Lucille Clifton Reads “homage to my hips”

I’ve recently been teaching about poetry (stewarding young poets to write their own poems) in Fremont California at Gomes Elementary School. This experience was brought to me and all the kids at Gomes courtesy of their PTA and California Poets in the Schools. For my part, I had 120 fourth graders. It was grueling, but every minute I would do again.

One lesson we do I call “Simile and Your Body.” I start with “A Birthday” by Christina Rossetti, which I shared earlier this week, discussing how a body part can have feelings. Then we talk about all the parts of our bodies we can write about (brains, fingers, bones, feet, faces, elbows). Then we read “homage to my hips” by Lucille Clifton. This poem makes it safe to start a discussion abut the parts of our bodies that sometimes get laughed at, that we might be embarrassed about: our too big teeth or noses, our “fat” stomachs, our ears that stick out, our skin that’s not a color we see on T.V. very often. Our eyes that need glasses. Our legs that need wheelchairs. Pride in our bodies can go hand in hand with confusion, anger, joy. It’s also useful to give kids an example of a “real” poem that doesn’t conform orthographically to what they’re learning in school.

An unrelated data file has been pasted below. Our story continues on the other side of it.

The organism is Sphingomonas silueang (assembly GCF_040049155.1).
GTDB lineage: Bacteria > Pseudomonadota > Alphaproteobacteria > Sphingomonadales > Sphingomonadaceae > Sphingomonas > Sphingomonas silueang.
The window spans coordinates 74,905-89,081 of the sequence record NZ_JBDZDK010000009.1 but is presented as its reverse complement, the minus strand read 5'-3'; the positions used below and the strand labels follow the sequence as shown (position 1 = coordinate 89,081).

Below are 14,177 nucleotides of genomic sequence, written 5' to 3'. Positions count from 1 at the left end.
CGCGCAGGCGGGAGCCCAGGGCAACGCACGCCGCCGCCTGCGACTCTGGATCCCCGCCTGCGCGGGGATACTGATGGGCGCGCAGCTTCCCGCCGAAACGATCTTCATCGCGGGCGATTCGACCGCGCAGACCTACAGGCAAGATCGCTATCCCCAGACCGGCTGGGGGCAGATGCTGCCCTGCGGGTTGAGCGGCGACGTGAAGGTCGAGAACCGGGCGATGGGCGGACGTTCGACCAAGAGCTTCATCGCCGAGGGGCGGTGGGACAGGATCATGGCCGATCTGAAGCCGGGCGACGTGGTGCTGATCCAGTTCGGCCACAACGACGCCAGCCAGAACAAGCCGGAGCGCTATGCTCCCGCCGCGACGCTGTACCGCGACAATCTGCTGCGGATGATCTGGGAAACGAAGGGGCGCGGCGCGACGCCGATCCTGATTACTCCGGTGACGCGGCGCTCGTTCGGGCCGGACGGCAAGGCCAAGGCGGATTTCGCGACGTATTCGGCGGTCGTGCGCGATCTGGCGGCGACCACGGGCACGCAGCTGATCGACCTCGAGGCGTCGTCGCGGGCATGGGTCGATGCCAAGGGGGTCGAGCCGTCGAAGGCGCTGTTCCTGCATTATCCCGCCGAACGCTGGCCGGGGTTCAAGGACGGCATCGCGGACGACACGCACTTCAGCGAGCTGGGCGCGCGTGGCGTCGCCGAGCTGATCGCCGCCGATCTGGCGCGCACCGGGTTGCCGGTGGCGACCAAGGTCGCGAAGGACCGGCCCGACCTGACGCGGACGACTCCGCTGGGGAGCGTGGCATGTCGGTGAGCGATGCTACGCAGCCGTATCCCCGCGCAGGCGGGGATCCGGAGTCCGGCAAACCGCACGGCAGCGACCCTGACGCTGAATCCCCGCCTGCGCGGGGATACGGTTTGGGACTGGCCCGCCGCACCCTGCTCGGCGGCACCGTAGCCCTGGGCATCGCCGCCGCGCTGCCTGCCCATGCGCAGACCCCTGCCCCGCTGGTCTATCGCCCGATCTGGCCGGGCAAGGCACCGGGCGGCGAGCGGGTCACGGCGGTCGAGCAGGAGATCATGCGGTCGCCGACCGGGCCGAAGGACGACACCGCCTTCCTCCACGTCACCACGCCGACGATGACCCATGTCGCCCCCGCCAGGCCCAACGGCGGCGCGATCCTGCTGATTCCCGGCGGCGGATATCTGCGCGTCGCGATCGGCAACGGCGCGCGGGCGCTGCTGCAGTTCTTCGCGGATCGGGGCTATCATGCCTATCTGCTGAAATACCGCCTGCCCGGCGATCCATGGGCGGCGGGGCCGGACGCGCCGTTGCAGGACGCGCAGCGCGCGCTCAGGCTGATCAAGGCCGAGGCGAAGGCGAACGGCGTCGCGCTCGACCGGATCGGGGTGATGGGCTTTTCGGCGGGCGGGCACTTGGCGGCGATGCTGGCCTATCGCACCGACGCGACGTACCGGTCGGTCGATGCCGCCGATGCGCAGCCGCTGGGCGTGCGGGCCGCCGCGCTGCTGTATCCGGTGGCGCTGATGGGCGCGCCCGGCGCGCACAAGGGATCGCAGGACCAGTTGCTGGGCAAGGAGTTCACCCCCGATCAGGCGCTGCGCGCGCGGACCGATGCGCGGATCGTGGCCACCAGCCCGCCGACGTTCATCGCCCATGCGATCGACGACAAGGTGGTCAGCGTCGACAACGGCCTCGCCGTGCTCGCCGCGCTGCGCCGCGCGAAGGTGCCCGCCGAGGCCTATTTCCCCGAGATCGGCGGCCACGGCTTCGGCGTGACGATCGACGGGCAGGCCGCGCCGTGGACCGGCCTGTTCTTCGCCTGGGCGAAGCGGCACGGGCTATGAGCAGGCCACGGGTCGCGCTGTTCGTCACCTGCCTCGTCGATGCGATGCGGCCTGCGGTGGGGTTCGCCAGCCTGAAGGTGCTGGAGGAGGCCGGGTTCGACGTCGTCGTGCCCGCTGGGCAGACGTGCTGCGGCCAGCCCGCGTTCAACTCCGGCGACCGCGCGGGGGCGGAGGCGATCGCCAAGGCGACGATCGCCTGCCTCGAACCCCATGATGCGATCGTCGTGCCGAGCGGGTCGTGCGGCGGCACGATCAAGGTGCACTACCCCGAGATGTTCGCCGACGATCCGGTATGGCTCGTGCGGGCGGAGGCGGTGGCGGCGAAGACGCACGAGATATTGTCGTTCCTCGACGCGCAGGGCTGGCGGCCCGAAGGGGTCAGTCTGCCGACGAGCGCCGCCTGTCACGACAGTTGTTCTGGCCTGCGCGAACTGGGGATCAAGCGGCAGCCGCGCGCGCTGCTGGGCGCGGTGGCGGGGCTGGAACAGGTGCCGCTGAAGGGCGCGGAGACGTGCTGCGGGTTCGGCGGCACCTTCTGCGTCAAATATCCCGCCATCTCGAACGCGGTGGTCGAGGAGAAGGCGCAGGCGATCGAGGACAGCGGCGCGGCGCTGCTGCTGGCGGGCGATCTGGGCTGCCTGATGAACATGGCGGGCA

There is so much on Facebook and in my email Inbox right now about poetry. I wish it were always this way (except I would probably fall over from exhaustion). This video appeared like a lucky charm in my News Feed today. Enjoy Ms. Clifton performing it, and read it for yourself at this link.

homage to my hips
By Lucille Clifton

these hips are big hips
they need space to
move around in.
they don’t fit into little
petty places. these hips
are free hips.
they don’t like to be held back.
these hips have never been enslaved,
they go where they want to go
they do what they want to do.
these hips are mighty hips.
these hips are magic hips.
i have known them
to put a spell on a man and
spin him like a top!

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